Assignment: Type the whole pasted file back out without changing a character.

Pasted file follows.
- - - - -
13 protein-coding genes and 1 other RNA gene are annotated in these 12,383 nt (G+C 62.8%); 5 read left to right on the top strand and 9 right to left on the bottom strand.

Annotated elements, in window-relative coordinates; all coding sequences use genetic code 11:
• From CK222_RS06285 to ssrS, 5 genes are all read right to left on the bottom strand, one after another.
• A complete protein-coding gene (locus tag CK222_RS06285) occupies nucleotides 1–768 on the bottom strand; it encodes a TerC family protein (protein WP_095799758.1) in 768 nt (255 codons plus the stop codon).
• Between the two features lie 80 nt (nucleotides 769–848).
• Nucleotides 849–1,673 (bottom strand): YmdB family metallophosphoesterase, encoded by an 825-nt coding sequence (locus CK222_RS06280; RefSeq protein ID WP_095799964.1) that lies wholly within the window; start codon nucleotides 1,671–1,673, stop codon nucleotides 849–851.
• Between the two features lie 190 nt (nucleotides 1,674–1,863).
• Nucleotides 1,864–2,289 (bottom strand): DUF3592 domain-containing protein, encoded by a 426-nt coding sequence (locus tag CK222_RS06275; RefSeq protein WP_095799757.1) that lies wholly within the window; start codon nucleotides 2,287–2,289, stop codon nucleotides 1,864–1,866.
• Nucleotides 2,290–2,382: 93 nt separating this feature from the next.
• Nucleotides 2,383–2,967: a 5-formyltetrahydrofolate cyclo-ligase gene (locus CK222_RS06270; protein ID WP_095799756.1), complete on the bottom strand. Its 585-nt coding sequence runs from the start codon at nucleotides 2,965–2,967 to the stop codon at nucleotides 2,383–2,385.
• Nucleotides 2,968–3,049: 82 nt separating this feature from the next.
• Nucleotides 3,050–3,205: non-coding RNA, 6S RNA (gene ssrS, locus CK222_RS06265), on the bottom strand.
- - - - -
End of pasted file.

13 protein-coding genes and 1 other RNA gene are annotated in these 12,383 nt (G+C 62.8%); 5 read left to right on the top strand and 9 right to left on the bottom strand.

Annotated elements, in window-relative coordinates; all coding sequences use genetic code 11:
• From CK222_RS06285 to ssrS, 5 genes are all read right to left on the bottom strand, one after another.
• A complete protein-coding gene (locus tag CK222_RS06285) occupies nucleotides 1–768 on the bottom strand; it encodes a TerC family protein (protein WP_095799758.1) in 768 nt (255 codons plus the stop codon).
• Between the two features lie 80 nt (nucleotides 769–848).
• Nucleotides 849–1,673 (bottom strand): YmdB family metallophosphoesterase, encoded by an 825-nt coding sequence (locus CK222_RS06280; RefSeq protein ID WP_095799964.1) that lies wholly within the window; start codon nucleotides 1,671–1,673, stop codon nucleotides 849–851.
• Between the two features lie 190 nt (nucleotides 1,674–1,863).
• Nucleotides 1,864–2,289 (bottom strand): DUF3592 domain-containing protein, encoded by a 426-nt coding sequence (locus tag CK222_RS06275; RefSeq protein WP_095799757.1) that lies wholly within the window; start codon nucleotides 2,287–2,289, stop codon nucleotides 1,864–1,866.
• Nucleotides 2,290–2,382: 93 nt separating this feature from the next.
• Nucleotides 2,383–2,967: a 5-formyltetrahydrofolate cyclo-ligase gene (locus CK222_RS06270; protein ID WP_095799756.1), complete on the bottom strand. Its 585-nt coding sequence runs from the start codon at nucleotides 2,965–2,967 to the stop codon at nucleotides 2,383–2,385.
• Nucleotides 2,968–3,049: 82 nt separating this feature from the next.
• Nucleotides 3,050–3,205: non-coding RNA, 6S RNA (gene ssrS, locus CK222_RS06265), on the bottom strand.